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I would like to determine the weight capacity of a cabinet made of 1/2" plywood which is 18" deep and 60" long, 37" high.
The cabinet has 2 sides and 2 uprights spaced about 20" from either end. The top is also 1/2" plywood.

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    “ What Is the Airspeed Velocity of an Unladen Swallow?” – Alaska Man Mar 30 at 8:45
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    @AlaskaMan African or European? – jdv Mar 30 at 13:30
  • You are probably never going to get a definitive answer to this question, as there are just too many unknowns. Wood, even plywood, is a variable product. Unless you are building patrol boats for a Navy (and I suppose they use reinforced plastics for that now) you aren't going to have reliable stress and failure data to work from. There are engineering data for wood out there, and you might find some references if you search previous Q&A. The general answer to your main question is "quite a lot, actually. But what are you intending on supporting?" – jdv Mar 30 at 13:35
  • Voted to close as it's impossible to give a definite Answer to this (even with far more detail about the construction). And in case it's not also obvious the manner of fixing it to the wall could turn out to be the weak point, not the cabinet itself. – Graphus Mar 30 at 13:45
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    By the way, welcome to the site and please don't view the "votes to close" as a personal attack. I honestly hope that you continue asking questions here as you continue with your journey through woodworking. – SaSSafraS1232 Mar 30 at 15:56
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Given the information offered the only way to arrive at an answer is (as mentioned in the comments) to experiment with different weights and see what works.

Big Bang Method
If over loading the cabinet will not cause a catastrophic event - hurting someone or damaging something you care about - you could load a large amount of weight and then periodically observe the cabinet for bending / breakage. Let the weight sit for some period of time and check again. Personally, this method makes me nervous.

Slow but Steady Method
A more cautious method would be to start with low weight items - observe over a period of time (say once each hour for example) and increase the weight a little - observe and repeat until the ideal weight is found.

Be sure to identify the part of the cabinet that connects to your house. If the cabinet sits on the floor you will want to observe the parts of the cabinet that transfer the contained weight to the floor. If the cabinet is mounted to the wall you will want to observe the wall mounts.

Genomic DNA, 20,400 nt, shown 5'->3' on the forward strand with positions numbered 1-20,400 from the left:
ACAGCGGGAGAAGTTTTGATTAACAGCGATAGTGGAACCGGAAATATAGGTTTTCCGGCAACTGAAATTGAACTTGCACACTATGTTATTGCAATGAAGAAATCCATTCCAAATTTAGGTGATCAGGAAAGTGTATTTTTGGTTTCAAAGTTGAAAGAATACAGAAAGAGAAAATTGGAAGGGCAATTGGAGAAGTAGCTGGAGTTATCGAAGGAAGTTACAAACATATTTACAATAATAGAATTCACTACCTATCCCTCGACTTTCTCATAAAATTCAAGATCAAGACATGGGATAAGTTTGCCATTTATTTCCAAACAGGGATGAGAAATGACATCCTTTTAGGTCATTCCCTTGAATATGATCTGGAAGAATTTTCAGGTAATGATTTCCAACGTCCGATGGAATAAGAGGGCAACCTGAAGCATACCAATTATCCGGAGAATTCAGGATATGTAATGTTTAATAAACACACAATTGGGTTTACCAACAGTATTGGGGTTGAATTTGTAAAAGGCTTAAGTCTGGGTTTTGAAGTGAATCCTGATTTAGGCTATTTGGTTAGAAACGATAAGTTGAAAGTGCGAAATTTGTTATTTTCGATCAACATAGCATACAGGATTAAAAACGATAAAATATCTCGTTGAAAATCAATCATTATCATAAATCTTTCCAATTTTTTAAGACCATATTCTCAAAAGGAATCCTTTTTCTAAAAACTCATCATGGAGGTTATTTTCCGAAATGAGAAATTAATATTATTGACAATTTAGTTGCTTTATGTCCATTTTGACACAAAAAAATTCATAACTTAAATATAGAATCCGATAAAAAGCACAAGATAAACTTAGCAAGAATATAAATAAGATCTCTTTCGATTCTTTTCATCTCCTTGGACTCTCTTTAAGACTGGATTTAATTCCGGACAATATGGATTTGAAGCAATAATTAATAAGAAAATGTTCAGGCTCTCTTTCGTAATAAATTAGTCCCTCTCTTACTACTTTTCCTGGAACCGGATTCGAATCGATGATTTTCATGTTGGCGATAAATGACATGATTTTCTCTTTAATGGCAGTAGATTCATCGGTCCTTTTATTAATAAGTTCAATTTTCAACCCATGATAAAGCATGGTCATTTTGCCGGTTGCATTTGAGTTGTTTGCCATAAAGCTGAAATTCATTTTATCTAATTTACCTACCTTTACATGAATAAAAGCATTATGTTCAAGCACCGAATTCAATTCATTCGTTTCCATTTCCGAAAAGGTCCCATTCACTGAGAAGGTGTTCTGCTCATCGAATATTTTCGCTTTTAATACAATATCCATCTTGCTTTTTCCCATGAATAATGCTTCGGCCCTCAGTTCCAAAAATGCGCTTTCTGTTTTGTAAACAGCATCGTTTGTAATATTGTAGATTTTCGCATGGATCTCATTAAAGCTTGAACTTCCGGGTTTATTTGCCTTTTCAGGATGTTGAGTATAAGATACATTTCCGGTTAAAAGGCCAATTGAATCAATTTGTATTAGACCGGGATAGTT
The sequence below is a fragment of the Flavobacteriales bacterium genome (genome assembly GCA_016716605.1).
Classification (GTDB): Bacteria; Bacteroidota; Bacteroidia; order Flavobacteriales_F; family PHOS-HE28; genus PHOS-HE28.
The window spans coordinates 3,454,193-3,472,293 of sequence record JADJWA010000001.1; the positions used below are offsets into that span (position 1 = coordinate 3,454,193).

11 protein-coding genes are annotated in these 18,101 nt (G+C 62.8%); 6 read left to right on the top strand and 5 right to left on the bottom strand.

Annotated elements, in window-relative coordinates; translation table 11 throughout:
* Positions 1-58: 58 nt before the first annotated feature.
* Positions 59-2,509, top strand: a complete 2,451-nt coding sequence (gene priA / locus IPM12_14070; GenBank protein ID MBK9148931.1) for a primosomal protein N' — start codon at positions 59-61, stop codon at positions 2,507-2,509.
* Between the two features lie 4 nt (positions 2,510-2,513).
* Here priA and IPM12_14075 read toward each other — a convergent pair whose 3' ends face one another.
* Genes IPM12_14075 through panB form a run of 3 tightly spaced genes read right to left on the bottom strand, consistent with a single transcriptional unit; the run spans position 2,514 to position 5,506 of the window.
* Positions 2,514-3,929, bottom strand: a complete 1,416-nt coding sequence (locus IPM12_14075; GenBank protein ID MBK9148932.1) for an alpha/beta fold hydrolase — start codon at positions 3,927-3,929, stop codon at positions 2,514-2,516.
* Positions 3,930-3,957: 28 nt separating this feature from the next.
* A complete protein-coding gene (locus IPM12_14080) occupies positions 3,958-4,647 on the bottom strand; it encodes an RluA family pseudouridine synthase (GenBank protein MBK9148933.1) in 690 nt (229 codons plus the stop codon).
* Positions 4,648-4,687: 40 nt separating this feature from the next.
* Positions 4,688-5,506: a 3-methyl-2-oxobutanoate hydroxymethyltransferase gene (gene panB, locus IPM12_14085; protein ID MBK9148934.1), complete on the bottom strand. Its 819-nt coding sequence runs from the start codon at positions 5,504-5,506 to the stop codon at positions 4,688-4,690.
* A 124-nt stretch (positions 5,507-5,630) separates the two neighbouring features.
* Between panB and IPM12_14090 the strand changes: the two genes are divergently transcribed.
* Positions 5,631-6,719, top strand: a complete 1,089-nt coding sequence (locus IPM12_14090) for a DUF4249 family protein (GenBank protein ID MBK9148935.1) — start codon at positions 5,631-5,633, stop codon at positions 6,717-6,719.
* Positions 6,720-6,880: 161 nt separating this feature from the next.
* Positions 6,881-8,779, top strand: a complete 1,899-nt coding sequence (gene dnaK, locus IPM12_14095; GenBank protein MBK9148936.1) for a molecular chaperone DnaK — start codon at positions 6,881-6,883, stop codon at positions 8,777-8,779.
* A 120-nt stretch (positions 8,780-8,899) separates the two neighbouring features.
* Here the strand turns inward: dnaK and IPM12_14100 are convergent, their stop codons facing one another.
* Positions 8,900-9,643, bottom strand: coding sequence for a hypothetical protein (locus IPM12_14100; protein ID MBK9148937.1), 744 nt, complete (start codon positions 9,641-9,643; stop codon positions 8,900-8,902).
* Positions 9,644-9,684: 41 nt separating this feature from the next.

One way to go at it would be to determine how much weight you need it to hold.
If you only need it to hold a few pounds the materials in the cabinet can handle that as long as the weight in the cabinet is transferred well to the house (floor or wall).

If you need it to hold as much weight as you can stuff in then do some testing.

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  • What your methods will not find is how those shelf spans will sag over time. Plywood has a way of imperceptibly sagging over time in a manner than can't really be modelled easily. Really, I don't think we have neough information in the original question. – jdv May 19 at 16:11
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Try the sagulator. While I wouldn't hang my hat on it as, jdv mentioned, each piece of ply will be different, it'll give you an idea if the weight you want to put on it is in range or not. https://www.woodbin.com/calcs/sagulator/

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  • The downside to link-only answers is that links will be dead in an internet moment, rendering this answer less useful in the future. I'd reword this to say that there are a few calculators on the web so at least someone has search terms that once worked for you. But there is no getting around the fact that such sites will eventually go away, and the content cannot be provided here as a synopsis. – jdv Apr 13 at 15:11
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If your wall studs are 16" on center, 64" equals 4 studs on center. A 66" cabinet would allow for a pattern of 4 screws per row, with a total of 3 screws at 6" spacing for up and down rows. Using 3" stainless wood screws, with a 60" cabinet you would only hit 3 studs at 16" O.C. (16", 32", 48") you would want to open the wall to add support backing, with whatever material your wall studs are, patch the walls up, or using wall anchors (which I don't recommend for this project). Hope this helps/

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  • Oops, would be 3 screws at every 12" on the up and down pattern, not at 6". – Mark Rode Apr 12 at 12:12
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    I don't think the original question was about the strength of hung cabinets on a wall. Rather, it was about the deflection strength of plywood in the cabinet. – jdv May 19 at 16:09
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    Remember you can always edit your question. It isn't necessary to make edits in comments. – jdv May 19 at 19:16

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